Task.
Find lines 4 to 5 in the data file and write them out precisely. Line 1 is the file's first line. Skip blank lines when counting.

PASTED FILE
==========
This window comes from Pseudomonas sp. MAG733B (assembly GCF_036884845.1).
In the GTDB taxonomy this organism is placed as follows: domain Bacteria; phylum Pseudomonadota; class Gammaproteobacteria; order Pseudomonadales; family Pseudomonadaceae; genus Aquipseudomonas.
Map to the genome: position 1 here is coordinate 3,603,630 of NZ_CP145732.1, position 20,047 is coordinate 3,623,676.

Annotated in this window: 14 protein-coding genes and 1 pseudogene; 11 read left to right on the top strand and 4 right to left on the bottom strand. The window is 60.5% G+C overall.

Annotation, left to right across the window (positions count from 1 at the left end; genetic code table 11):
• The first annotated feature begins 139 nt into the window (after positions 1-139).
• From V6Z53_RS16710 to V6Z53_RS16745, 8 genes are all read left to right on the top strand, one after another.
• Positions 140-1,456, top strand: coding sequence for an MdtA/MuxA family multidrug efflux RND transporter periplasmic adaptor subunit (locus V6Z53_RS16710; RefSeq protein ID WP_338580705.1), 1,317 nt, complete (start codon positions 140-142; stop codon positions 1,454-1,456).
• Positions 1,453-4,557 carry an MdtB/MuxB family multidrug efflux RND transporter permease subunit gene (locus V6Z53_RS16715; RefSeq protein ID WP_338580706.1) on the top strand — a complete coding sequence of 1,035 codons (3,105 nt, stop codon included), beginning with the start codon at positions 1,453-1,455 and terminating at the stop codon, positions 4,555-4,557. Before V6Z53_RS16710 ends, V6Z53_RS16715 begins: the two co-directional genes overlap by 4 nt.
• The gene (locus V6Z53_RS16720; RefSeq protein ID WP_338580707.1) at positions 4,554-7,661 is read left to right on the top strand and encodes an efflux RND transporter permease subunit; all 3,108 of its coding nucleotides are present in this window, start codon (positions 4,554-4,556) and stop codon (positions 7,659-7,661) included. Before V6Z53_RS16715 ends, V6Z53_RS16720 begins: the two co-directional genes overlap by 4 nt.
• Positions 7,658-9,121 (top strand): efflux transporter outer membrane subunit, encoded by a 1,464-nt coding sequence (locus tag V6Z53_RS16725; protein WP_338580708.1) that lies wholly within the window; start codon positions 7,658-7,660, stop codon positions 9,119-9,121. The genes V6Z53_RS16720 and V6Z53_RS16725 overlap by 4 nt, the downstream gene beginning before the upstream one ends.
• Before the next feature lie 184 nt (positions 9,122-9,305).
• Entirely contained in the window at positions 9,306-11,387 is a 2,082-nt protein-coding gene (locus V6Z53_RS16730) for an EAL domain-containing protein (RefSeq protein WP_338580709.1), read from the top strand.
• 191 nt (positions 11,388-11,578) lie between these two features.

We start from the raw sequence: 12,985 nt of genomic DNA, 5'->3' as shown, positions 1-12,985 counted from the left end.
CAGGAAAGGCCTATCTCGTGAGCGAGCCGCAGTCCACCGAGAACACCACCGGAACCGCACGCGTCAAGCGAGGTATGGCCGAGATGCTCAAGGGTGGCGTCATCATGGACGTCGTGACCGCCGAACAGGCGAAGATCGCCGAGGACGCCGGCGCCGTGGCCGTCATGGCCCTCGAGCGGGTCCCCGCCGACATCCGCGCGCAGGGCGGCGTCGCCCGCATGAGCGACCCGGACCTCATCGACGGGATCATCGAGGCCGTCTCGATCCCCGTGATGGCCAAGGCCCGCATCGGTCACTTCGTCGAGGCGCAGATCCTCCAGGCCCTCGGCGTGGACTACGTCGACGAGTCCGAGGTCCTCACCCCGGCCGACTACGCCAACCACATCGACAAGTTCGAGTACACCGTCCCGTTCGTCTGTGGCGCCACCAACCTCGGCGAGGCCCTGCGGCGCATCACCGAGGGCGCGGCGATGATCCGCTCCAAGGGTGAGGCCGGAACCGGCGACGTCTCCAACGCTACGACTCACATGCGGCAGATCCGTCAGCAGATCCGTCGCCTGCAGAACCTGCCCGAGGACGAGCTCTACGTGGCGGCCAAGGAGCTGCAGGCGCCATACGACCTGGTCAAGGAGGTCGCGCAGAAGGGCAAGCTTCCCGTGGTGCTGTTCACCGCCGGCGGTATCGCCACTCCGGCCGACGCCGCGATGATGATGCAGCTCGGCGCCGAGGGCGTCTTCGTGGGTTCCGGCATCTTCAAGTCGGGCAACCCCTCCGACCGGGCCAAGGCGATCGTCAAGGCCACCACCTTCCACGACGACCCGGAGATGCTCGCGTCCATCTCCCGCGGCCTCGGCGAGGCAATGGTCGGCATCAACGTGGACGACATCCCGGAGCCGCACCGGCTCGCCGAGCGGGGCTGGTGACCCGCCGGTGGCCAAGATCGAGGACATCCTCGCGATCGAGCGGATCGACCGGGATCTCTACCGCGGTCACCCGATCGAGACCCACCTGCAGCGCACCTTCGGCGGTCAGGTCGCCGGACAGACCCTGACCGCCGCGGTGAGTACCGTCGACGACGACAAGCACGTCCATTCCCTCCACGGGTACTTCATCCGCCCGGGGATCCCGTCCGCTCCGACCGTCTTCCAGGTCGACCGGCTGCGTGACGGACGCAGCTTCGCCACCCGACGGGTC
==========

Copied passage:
Annotated in this window: 14 protein-coding genes and 1 pseudogene; 11 read left to right on the top strand and 4 right to left on the bottom strand. The window is 60.5% G+C overall.

Annotation, left to right across the window (positions count from 1 at the left end; genetic code table 11):